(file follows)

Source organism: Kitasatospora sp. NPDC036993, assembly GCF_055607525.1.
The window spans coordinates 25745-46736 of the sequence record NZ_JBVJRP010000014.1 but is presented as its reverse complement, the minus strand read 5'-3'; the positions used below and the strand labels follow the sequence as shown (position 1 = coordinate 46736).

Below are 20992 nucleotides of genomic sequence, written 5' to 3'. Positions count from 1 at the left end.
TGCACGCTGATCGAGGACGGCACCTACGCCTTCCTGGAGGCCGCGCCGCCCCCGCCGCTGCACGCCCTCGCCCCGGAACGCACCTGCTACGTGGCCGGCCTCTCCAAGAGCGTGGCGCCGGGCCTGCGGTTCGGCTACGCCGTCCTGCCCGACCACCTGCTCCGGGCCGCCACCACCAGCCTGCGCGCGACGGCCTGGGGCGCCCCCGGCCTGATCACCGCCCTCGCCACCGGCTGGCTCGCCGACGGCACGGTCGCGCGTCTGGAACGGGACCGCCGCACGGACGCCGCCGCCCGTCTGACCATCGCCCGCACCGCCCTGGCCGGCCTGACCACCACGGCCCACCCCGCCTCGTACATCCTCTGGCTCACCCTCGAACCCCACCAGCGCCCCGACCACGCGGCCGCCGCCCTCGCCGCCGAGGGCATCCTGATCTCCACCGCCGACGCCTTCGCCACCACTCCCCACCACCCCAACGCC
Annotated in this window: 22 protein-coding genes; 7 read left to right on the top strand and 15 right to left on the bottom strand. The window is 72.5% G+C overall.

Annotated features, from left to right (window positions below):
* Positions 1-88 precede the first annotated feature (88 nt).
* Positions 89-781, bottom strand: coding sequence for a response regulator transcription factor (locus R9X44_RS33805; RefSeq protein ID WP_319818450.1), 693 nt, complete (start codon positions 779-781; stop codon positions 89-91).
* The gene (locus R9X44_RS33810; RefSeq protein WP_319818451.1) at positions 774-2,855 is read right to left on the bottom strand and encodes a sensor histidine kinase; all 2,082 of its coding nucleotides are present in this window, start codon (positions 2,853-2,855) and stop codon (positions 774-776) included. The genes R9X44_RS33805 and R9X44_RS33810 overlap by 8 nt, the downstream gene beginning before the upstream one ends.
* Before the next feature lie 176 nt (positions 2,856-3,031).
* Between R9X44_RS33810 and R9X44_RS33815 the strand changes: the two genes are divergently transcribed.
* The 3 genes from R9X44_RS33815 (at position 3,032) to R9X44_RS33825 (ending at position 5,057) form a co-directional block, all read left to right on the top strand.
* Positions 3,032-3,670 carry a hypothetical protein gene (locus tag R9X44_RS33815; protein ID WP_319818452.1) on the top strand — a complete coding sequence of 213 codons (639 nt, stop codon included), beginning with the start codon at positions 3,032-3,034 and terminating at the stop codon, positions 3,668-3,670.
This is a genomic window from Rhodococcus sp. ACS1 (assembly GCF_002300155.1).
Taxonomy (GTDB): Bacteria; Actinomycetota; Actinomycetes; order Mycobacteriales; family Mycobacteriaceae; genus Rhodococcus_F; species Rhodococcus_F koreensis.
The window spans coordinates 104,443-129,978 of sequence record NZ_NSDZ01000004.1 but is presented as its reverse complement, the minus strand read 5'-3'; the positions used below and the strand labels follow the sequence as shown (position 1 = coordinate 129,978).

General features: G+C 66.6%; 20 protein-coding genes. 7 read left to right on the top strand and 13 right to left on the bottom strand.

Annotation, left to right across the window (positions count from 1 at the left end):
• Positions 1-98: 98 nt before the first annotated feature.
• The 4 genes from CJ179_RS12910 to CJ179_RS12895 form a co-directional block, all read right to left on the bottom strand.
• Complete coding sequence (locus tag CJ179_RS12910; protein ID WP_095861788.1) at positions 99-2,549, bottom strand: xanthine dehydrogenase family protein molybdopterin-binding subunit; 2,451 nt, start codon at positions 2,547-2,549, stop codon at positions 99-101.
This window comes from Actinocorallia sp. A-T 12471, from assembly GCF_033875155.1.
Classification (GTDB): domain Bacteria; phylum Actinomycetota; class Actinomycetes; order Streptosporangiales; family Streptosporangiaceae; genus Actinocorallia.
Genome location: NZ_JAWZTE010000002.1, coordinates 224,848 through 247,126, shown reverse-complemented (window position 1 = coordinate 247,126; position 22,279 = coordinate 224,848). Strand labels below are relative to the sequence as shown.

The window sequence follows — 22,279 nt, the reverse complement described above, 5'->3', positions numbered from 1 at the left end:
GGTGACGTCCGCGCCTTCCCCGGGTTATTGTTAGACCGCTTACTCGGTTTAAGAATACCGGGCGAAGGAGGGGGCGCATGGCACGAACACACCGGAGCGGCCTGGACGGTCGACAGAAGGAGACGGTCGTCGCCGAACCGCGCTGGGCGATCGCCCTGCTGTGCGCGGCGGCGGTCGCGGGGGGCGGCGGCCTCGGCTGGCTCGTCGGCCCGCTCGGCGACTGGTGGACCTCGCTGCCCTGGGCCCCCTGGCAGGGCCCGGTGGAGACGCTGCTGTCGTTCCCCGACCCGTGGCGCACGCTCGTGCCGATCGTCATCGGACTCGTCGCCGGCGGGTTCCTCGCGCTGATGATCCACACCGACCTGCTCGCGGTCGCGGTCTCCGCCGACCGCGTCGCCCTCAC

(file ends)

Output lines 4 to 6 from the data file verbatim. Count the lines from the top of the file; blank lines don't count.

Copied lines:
TGCACGCTGATCGAGGACGGCACCTACGCCTTCCTGGAGGCCGCGCCGCCCCCGCCGCTGCACGCCCTCGCCCCGGAACGCACCTGCTACGTGGCCGGCCTCTCCAAGAGCGTGGCGCCGGGCCTGCGGTTCGGCTACGCCGTCCTGCCCGACCACCTGCTCCGGGCCGCCACCACCAGCCTGCGCGCGACGGCCTGGGGCGCCCCCGGCCTGATCACCGCCCTCGCCACCGGCTGGCTCGCCGACGGCACGGTCGCGCGTCTGGAACGGGACCGCCGCACGGACGCCGCCGCCCGTCTGACCATCGCCCGCACCGCCCTGGCCGGCCTGACCACCACGGCCCACCCCGCCTCGTACATCCTCTGGCTCACCCTCGAACCCCACCAGCGCCCCGACCACGCGGCCGCCGCCCTCGCCGCCGAGGGCATCCTGATCTCCACCGCCGACGCCTTCGCCACCACTCCCCACCACCCCAACGCC
Annotated in this window: 22 protein-coding genes; 7 read left to right on the top strand and 15 right to left on the bottom strand. The window is 72.5% G+C overall.

Annotated features, from left to right (window positions below):